In part 1, I explained the concept of the business model canvas and how it can be leveraged by nonprofits to diagnose and quickly map out their current business model. Why visualize your business model? Or, why use visualization techniques at all? There’s a two-pronged benefit. First, visualization tames everything in a language that everyone can understand. [...] Read more – ‘Designing a Better Nonprofit Business Model, Part 2’.
Adapted from my Amazon review: From the Nonprofit Times back in 2005, it was said that about one million nonprofits exist. Then in the Chronicle of Philanthropy in 2011, it was stated that 12 million baby boomers want to start a nonprofit. As I read Deirdre Maloney’s “The Mission Myth” I wondered: How many of [...] Read more – ‘My Review of “The Mission Myth”’.
There was an interesting poll during the “Nonprofits & Cloud Computing” webinar where attendees weighed in on their current file sharing method. The results panned out like this: “How are you sharing files?” File Server – 45% NAS – 7.5% Dropbox – 12.2% Google Apps – 14.6% Email Attachments – 21.4% Not to be entirely [...] Read more – ‘Alternatives to Consumer Cloud? Try Oxygen Cloud.’.
There’s much ado about innovation during turbulent times. It’s ruffling up organizations of all sizes and sectors. But with all the radio noise and flaming bandwagons out there, no one really knows what it means anymore. Businesses fight for relevance as the economic environment morphs beyond their foresight. And nonprofits find themselves stuck in the [...] Read more – ‘Designing a Better Nonprofit Business Model, Part 1’.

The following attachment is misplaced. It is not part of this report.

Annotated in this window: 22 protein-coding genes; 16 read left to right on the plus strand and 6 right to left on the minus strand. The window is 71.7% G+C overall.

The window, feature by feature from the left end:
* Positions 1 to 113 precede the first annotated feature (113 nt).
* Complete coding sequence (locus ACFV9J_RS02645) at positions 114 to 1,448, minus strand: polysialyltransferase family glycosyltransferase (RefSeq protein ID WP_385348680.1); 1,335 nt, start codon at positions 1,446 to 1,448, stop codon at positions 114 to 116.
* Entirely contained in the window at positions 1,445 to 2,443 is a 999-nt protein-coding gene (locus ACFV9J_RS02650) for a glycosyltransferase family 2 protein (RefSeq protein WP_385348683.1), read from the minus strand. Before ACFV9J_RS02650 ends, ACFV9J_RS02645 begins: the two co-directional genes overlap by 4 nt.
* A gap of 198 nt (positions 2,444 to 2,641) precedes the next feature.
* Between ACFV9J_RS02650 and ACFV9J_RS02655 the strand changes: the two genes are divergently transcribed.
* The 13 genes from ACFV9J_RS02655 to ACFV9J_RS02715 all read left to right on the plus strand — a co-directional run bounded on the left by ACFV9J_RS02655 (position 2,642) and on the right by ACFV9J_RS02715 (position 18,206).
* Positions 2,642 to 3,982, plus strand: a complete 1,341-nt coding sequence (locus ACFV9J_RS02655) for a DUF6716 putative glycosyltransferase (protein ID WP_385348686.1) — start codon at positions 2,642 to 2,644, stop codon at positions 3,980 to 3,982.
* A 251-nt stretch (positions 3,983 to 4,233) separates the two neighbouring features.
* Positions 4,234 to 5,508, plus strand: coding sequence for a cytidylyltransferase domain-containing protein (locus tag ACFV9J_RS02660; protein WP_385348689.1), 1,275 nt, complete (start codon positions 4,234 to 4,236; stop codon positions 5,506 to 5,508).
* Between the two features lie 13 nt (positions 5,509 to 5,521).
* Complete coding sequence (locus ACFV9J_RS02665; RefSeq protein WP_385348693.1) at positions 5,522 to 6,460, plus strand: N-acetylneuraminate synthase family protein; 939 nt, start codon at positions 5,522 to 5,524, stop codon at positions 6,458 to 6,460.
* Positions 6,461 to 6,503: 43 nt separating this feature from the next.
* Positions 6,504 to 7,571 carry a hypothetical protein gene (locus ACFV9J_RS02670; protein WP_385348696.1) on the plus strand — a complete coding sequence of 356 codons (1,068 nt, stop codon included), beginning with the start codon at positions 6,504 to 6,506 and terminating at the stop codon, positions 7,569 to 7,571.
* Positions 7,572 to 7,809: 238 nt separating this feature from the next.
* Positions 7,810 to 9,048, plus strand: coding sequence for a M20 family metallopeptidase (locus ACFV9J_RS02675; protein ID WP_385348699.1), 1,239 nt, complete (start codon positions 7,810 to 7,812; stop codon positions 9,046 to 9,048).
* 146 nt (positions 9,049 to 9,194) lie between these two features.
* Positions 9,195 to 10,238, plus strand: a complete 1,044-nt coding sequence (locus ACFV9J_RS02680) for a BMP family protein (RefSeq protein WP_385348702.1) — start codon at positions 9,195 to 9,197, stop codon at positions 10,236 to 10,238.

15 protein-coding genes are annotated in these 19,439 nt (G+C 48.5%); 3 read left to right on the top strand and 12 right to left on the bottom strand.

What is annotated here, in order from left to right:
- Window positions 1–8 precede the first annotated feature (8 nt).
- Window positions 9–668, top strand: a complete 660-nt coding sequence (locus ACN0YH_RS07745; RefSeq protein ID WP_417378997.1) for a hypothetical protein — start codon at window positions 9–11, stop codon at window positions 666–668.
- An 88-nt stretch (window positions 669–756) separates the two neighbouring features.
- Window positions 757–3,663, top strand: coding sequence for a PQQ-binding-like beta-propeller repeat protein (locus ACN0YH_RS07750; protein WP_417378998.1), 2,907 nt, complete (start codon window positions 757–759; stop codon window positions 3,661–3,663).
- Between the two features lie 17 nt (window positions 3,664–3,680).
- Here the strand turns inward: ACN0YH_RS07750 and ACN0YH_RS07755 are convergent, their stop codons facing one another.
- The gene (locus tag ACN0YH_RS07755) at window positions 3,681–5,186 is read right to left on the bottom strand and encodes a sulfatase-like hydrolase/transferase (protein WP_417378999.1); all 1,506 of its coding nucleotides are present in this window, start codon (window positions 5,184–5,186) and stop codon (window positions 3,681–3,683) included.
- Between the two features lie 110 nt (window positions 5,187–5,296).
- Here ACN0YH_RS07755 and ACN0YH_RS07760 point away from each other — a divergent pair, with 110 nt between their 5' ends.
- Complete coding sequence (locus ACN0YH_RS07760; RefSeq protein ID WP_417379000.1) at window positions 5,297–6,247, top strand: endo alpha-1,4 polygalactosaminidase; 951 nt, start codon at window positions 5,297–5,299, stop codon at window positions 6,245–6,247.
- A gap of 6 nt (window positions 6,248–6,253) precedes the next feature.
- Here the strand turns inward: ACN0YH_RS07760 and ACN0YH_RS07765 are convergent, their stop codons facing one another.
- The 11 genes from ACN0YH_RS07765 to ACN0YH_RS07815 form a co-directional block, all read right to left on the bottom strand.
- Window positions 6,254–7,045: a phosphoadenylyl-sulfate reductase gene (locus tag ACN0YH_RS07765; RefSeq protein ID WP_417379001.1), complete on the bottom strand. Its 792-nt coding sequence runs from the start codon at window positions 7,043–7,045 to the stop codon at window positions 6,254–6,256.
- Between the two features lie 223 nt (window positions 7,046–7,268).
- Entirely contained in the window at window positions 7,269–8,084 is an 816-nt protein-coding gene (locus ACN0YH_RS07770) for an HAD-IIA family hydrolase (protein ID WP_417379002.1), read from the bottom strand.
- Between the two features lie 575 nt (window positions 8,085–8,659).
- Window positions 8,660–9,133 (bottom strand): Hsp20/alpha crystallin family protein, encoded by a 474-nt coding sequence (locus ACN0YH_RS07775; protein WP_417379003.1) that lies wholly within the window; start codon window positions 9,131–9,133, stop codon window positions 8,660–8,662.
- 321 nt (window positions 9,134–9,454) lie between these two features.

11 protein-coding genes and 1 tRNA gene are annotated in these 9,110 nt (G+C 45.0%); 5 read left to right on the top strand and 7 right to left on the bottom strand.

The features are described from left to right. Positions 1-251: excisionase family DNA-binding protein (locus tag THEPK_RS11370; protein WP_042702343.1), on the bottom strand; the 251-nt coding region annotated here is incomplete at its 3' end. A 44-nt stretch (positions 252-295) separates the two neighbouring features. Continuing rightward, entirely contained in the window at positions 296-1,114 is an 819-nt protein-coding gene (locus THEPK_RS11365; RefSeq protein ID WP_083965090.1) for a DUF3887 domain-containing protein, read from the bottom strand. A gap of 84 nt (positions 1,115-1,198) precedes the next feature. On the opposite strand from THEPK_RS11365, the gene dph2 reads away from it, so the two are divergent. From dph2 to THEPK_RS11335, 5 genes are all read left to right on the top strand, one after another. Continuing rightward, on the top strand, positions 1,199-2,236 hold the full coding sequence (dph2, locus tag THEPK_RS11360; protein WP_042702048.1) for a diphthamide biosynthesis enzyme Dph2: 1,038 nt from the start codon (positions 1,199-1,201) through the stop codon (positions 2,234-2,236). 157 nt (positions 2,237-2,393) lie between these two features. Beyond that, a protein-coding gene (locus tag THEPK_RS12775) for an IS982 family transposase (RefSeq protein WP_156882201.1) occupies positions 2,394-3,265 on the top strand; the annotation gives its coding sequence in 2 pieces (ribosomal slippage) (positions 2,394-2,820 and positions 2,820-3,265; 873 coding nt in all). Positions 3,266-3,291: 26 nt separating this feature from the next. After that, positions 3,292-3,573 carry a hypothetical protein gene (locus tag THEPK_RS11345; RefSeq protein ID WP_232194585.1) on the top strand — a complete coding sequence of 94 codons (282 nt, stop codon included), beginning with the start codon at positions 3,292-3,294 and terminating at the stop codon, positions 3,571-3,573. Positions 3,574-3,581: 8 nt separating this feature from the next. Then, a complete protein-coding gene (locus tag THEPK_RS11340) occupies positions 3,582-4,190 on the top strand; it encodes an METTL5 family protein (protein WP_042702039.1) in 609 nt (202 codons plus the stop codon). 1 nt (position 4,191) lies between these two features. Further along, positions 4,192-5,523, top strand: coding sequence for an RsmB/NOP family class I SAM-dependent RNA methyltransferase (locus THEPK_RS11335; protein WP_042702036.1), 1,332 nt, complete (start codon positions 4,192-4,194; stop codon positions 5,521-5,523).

Pinterest is a hybrid image bookmarking and social network service that allows users to take images from the web and organize them into online collages called “pinboards.” Topic pinboards range from architecture to fashion and food, but you can create any pinboard with any topic. Why it Works and Succeeds Pinterest’s success is a concoction [...] Read more – ‘Brief Musings & Notes on Pinterest’.
Red Rover, Red Rover let the references pile over. The Action Method proclaims that “References are worth storing, not revering.” This assertion is valid based on the observation that we barely refer to them in the long-run. Asking a reference’s relevance is easy. The Action Method insists we “feel the flow” of references. When a [...] Read more – ‘Rethinking References’.
Ideas can be dangerous. They call your name, tempting you to do things you’ll regret. They’re riddled with uncertainty. How exactly will it be pursued? They just need time to simmer. Do it now, and they can waste a day, or endanger you to launching new projects prematurely. According to the Action Method, while action [...] Read more – ‘Killing Ideas’.
New ideas emerge faster than our attempts to execute them. But is it a decoy? Sideswiping us and splintering our reserves into multiple fronts? Even sharp team leaders can veer off course at the expense of others as he commands his teammates to chase another shooting star. However, energy lines curb runaway pursuits by visually [...] Read more – ‘Prioritizing Projects with Energy Lines’.